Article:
Regarding Ohio... it was flat. And cold. But sunny, and the streets were well asphalted. (My friend here says it's because the high temperature swings in the midwest cause lots of potholes, so roads are repaired a lot more frequently out there than in, say, Seattle). I still was amazed at Dayton during Election Day - there was some serious saturation of political ads out there! One colleague noted that, during one commercial break, he counted 6 political ads - and it was really only three distinct ones, as they repeated each ad! I am also amazed that it can take four days to execute and attend a 1.5 day conference. Ah well. I found a nice steakhouse while I was out there.


I took my Evendim sweater with me to Ohio. I made some decent progress, and am into the body increases. I am going to modify the original pattern and convert the raglan decreases into set-in sleeves in the round (courtesy of Elizabeth Zimmerman), and then think about a V-neck versus other options. Or maybe a wide crew / boat-neck style might be nice.

I have come to realize I don't look good in raglans. Most people with broad shoulders (i.e. me) would be best suited to a different shoulder style, even though it is super-easy to knit.


I spun and have started knitting a pair of socks for Daniel. I bought a bump of Blue Moon Fiber Arts' 75% BFL / 25% Tussah silk from Oregon Flock & Fiber Festival in "Spruced" (that is a link to my stash so you can see the colorway). I spun a two ply yarn that ended up roughly fingering weight after plying and finishing via a warm-water bath. I am knitting the Monkeymen cuff-down pattern adaptation of Cookie A's Monkey sock.  Basically, for the men's version you cast on 80 stitches, which adds a pattern repeat, and replace the yarn-overs in the lace pattern with make-1's. Not too bad. The pattern is a little less pronounced in these socks, though - I'll have to knit a little farther before deciding whether I am happy with it, or want to go another direction.


In other news... Daniel is hunting for a civilian job, and getting straightened out with the Navy Reserves. I have faith he'll find something great, it is just weird for me to watch someone with a sizeable savings account not outwardly worry about getting employed immediately; I would be getting very twitchy!  I can only imagine he's enjoying his long vacation, though!

Tuesday, July 3, 2012

Batts in the Belfry

A couple of weeks ago, I ran off to my parents' house in Louisiana. Well, more of a long, pedantic flight from Seattle to Louisiana, but you get the idea.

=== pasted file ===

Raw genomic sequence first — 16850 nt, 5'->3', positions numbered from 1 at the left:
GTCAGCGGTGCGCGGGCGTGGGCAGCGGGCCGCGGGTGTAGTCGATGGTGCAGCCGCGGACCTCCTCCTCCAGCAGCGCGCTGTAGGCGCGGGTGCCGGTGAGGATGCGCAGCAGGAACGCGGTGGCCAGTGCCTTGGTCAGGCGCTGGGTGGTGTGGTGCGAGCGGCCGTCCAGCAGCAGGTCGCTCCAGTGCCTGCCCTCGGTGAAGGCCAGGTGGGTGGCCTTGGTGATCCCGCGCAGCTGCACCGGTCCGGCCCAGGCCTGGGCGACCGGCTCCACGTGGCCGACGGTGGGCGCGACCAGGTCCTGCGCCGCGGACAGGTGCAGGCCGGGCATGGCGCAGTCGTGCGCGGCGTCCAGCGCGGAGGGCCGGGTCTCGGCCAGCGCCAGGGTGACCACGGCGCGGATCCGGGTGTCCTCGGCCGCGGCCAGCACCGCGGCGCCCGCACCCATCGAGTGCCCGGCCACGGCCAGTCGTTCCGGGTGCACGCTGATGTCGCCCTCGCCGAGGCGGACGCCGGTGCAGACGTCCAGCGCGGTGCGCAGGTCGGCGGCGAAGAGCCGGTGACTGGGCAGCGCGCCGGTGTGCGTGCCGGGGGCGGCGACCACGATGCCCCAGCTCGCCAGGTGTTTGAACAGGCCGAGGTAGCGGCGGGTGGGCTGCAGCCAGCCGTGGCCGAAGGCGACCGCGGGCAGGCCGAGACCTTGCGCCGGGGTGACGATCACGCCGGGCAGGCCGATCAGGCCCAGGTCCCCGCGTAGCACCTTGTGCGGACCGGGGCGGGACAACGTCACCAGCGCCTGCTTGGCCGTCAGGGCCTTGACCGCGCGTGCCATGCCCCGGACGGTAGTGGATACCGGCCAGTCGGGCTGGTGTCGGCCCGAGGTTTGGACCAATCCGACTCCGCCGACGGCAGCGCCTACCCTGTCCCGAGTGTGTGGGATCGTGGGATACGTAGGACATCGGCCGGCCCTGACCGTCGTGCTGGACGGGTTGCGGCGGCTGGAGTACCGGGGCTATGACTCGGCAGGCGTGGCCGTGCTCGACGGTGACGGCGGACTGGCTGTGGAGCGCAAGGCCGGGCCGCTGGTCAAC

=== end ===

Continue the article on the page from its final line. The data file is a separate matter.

My sister was there for most of the time, and we spent our time painting our parents' master bedroom and the hallway in their house.  My mom would have never allowed the painting to commence if Pia were around, since she was small and very sensitive to odors, but we went forward. I actually started developing headaches from the low/no-VOC paints we used. I suspect this was due to lack of ventilation (the A/C was on) plus the fact that I am now used to not only using a respirator, but also painting in a much shorter span of time, not dragging it on for days on end.

In the evenings, once the air had cooled off a bit, we would head to the lake (for which the city is named) and walk around for a bit, chatting and watching the local wildlife.  Ducklings were in abundance while we were there.

It was a great trip, and I hope one day I can convince my entire family that Seattle is the place to be! Especially when my brother and sister were both suffering through prolonged power outages in Maryland these last few days, coupled with high heat and humidity. Eee!

L-R: Rosanne, me, and our mom

On an unrelated note, I am thinking about opening up a new Etsy shop for selling, or at least destashing, some handspun yarn and fiber.  As a consumer, I think the most fun purchases are spinning batts, or carded masses of fibers.  Even better if they include textural elements such as mohair curls and Angelina (glitz) fibers.  To that end, I made some batts over the weekend on my drum carder.

A lesson I learned was that my carder only seems to effectively handle a batt that weighs in the neighborhood of 25g.  Most batts sold on Etsy hit around the 100g mark, so I had to combine a few batches till I got sets of batts that weighed in at or close to 100g.

Another lesson I learned in the past was to have a scale. One time, I destashed some raw (beautiful) alpaca fleece, and I honestly thought there were 2 lb in the batch. Well, I got an angry email from the lady who purchased it, telling me I had shortchanged her by a pound. I ended up refunding her half her money, but the funny thing was that my asking price was still fair for one pound of fiber, and ridiculous for two pounds.  The reason I sold it was that I discovered I had a severe allergic reaction to processing unwashed alpaca fleece. I suspect it has to do with the lack of lanolin in the alpaca fibers, and when I would start to tear apart locks and card them, the dust would fly into the air, along with whatever plant pollens the alpaca had in their fur. That was not a fun night.

Well, now I have a scale and I also have a pricing scheme based on other sales of batts of artists I have bought from on Etsy - roughly $0.23 - $0.25 per gram of fiber.  The astute among you will notice that, if you are selling a 100g batt, the price will be around $25.